Barriers to Prosecution of Fraud Cases Include Finding an Effective Prosecutor

May 23, 2008

The biggest barrier to effectively prosecuting individuals who commit insurance fraud is finding an effective prosecutor, Scott Cassidy, chief of special prosecutions, Cook County State’s Attorney’s office said to a gathering of insurance fraud investigators, legal experts and law enforcement.

On May 21st, Des Plaines, Ill.-based the National Insurance Crime Bureau (NICB) and Springfield, Ill.-base the Illinois Insurance Association held a summit to discuss various aspects of the fight against insurance fraud, including the topic of barriers to effective prosecutions.

“The high volume of cases and fraud’s sometimes complicated issues can often be a deterrent for prosecutors,” Cassidy said. “The most important thing a special investigative unit officer or company can do is develop a strong, working relationship with a prosecutor.”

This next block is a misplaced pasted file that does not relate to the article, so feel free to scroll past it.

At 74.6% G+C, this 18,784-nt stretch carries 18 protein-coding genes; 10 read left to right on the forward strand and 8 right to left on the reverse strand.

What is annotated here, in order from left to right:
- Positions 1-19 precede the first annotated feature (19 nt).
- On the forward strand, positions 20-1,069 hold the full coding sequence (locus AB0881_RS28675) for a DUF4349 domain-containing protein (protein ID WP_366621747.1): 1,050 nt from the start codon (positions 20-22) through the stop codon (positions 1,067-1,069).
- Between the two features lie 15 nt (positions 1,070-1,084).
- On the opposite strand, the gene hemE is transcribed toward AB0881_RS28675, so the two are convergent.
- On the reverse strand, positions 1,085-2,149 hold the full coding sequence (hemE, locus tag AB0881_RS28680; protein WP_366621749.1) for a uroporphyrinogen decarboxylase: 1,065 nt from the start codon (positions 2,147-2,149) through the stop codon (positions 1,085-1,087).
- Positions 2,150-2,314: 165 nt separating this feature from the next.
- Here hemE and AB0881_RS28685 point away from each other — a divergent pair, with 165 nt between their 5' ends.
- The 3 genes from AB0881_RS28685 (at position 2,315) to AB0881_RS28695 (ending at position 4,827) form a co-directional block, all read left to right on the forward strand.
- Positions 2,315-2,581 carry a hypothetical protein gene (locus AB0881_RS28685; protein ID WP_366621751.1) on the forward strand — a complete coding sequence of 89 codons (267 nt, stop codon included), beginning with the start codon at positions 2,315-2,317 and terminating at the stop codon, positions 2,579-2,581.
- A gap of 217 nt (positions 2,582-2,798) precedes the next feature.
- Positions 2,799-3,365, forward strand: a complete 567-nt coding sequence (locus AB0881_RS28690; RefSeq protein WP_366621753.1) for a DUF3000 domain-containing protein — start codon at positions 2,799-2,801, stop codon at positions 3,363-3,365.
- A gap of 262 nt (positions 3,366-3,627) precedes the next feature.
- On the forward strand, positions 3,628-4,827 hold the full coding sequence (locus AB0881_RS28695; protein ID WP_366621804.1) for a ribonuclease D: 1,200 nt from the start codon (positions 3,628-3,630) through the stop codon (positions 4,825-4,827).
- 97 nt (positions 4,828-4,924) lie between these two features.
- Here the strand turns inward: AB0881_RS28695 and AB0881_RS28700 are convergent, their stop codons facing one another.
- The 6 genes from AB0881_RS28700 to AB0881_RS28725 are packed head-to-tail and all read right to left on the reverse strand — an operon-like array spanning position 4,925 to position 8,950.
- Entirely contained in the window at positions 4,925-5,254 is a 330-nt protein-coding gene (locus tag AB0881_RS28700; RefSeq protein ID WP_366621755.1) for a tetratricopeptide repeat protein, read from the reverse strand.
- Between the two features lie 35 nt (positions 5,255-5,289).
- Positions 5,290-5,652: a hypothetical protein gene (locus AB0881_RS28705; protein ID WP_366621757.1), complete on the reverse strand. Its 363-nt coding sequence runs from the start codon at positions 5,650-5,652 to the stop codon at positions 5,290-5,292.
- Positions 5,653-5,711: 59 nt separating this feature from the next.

Cassidy added that it is also important to put a “face” on the case with details, explanations and background that personalize the individual or group charged in the case and helps the prosecutor determine how to spin case to the judge.

“You want a prosecutor to become passionate about your case so he will see it through to the end,” he said. “For that to happen you need to spend the time and energy to give him all the details and let him become invested in the case.”

An additional deterrent is that attorneys often find “white collar” crime with hefty dollar amounts confusing. “We aren’t numbers people,” Cassidy said.

NICB backgrounders concur with Cassidy and conclude that insurance industry studies indicate 10 percent or more of property/casualty insurance claims are fraudulent. And fraud is the second most costly white-collar crime in America behind tax evasion.

Moderator of the panel, NICB’ s Bill Schroeder said “Add it all up and insurance fraud costs Americans billions of dollars each year. Not only does fraud cause higher insurance rates, but it also raises our taxes and inflates prices for consumer goods.”

Cassidy encouraged insurance investigators to utilize the NICB database and work thorugh the organization which has a reputation for quick turn around time and networking with all involved, he said.

Was this article valuable?

Here are more articles you may enjoy.